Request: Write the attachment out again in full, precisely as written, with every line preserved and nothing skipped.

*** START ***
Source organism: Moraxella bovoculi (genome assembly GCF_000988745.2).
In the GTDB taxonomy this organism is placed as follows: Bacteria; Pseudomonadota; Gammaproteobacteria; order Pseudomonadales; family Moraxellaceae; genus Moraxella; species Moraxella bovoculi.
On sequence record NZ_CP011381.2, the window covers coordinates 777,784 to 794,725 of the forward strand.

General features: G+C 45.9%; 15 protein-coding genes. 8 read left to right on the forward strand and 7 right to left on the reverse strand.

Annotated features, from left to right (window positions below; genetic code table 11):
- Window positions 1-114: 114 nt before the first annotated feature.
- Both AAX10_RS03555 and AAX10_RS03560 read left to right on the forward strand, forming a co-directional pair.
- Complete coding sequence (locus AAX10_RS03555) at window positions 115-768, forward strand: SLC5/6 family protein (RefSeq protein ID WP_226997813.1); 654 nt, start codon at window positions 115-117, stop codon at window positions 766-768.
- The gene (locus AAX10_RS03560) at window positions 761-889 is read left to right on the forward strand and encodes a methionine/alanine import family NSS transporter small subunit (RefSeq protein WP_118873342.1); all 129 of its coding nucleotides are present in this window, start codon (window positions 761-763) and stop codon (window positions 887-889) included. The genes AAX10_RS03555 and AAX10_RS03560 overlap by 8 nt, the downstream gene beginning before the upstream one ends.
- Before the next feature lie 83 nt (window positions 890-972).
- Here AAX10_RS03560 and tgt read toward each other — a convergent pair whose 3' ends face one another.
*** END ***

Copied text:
Source organism: Moraxella bovoculi (genome assembly GCF_000988745.2).
In the GTDB taxonomy this organism is placed as follows: Bacteria; Pseudomonadota; Gammaproteobacteria; order Pseudomonadales; family Moraxellaceae; genus Moraxella; species Moraxella bovoculi.
On sequence record NZ_CP011381.2, the window covers coordinates 777,784 to 794,725 of the forward strand.

General features: G+C 45.9%; 15 protein-coding genes. 8 read left to right on the forward strand and 7 right to left on the reverse strand.

Annotated features, from left to right (window positions below; genetic code table 11):
- Window positions 1-114: 114 nt before the first annotated feature.
- Both AAX10_RS03555 and AAX10_RS03560 read left to right on the forward strand, forming a co-directional pair.
- Complete coding sequence (locus AAX10_RS03555) at window positions 115-768, forward strand: SLC5/6 family protein (RefSeq protein ID WP_226997813.1); 654 nt, start codon at window positions 115-117, stop codon at window positions 766-768.
- The gene (locus AAX10_RS03560) at window positions 761-889 is read left to right on the forward strand and encodes a methionine/alanine import family NSS transporter small subunit (RefSeq protein WP_118873342.1); all 129 of its coding nucleotides are present in this window, start codon (window positions 761-763) and stop codon (window positions 887-889) included. The genes AAX10_RS03555 and AAX10_RS03560 overlap by 8 nt, the downstream gene beginning before the upstream one ends.
- Before the next feature lie 83 nt (window positions 890-972).
- Here AAX10_RS03560 and tgt read toward each other — a convergent pair whose 3' ends face one another.